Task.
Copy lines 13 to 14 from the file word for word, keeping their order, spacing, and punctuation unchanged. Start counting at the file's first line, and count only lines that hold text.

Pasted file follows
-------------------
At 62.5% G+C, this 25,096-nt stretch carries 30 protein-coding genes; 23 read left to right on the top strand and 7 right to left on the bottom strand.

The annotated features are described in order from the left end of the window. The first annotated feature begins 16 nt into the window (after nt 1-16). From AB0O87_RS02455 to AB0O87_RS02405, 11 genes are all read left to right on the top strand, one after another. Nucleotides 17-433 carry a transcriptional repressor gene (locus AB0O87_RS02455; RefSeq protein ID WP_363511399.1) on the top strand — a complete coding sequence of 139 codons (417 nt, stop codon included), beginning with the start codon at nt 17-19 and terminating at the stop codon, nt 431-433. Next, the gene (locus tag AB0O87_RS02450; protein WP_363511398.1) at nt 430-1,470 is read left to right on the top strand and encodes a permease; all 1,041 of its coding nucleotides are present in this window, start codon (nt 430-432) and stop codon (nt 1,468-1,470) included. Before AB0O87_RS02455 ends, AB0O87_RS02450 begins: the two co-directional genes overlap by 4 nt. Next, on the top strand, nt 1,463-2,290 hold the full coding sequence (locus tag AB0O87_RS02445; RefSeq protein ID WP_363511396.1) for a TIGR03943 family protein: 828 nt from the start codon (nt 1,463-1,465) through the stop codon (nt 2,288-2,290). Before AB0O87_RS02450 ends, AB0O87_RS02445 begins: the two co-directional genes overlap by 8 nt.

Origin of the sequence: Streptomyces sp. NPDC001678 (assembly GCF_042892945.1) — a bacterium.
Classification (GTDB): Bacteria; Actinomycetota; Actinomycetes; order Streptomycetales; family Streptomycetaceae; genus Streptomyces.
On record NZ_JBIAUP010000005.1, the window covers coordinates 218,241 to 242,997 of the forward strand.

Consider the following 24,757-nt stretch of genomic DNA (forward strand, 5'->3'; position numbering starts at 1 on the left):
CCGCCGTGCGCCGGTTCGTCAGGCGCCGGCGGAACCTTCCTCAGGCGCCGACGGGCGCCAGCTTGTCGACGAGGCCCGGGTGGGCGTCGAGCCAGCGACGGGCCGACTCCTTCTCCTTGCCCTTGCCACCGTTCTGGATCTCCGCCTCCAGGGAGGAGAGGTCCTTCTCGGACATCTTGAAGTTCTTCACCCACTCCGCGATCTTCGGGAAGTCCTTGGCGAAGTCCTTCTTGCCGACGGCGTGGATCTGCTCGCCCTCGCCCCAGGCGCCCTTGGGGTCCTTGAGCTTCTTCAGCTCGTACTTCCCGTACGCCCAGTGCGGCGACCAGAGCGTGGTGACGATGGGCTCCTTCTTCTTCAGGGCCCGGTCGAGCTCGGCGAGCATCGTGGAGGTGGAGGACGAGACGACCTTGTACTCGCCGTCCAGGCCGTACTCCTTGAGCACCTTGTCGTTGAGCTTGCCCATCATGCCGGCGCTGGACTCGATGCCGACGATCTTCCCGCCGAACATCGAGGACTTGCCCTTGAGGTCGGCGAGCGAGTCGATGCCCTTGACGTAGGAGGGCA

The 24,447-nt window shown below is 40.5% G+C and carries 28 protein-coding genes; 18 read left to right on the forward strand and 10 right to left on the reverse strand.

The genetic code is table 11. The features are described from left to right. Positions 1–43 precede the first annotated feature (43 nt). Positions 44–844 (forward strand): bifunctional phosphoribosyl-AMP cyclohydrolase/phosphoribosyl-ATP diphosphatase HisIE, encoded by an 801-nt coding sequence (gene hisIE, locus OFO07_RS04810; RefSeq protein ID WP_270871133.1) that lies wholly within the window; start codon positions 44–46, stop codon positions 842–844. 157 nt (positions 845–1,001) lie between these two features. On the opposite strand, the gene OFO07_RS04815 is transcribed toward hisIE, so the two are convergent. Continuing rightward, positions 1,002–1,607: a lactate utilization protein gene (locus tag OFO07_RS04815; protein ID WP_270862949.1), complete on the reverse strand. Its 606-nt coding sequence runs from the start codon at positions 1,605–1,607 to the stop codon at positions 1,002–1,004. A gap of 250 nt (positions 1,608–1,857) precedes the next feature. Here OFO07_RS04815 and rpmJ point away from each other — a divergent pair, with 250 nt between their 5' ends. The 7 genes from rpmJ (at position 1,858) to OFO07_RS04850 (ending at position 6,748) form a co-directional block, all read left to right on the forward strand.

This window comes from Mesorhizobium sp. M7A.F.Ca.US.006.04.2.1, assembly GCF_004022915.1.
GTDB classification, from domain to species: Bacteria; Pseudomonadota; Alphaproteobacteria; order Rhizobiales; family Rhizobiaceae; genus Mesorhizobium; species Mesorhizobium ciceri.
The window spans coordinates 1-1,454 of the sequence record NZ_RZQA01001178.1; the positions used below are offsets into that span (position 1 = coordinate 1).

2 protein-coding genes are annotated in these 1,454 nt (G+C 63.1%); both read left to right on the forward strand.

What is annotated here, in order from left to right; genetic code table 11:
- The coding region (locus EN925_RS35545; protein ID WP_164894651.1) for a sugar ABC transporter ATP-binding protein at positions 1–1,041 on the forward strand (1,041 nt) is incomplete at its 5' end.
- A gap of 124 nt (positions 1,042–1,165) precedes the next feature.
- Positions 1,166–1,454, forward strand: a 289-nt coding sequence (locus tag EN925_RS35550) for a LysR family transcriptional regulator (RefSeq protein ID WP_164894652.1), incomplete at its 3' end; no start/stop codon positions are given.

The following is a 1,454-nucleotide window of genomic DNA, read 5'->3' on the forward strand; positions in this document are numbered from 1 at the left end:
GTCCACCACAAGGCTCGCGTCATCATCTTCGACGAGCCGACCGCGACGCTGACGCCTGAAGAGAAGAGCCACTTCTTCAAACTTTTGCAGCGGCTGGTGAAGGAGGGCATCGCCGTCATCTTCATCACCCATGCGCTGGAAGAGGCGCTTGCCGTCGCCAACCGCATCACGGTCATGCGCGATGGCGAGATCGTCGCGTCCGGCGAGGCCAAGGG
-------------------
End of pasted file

2 protein-coding genes are annotated in these 1,454 nt (G+C 63.1%); both read left to right on the forward strand.

What is annotated here, in order from left to right; genetic code table 11: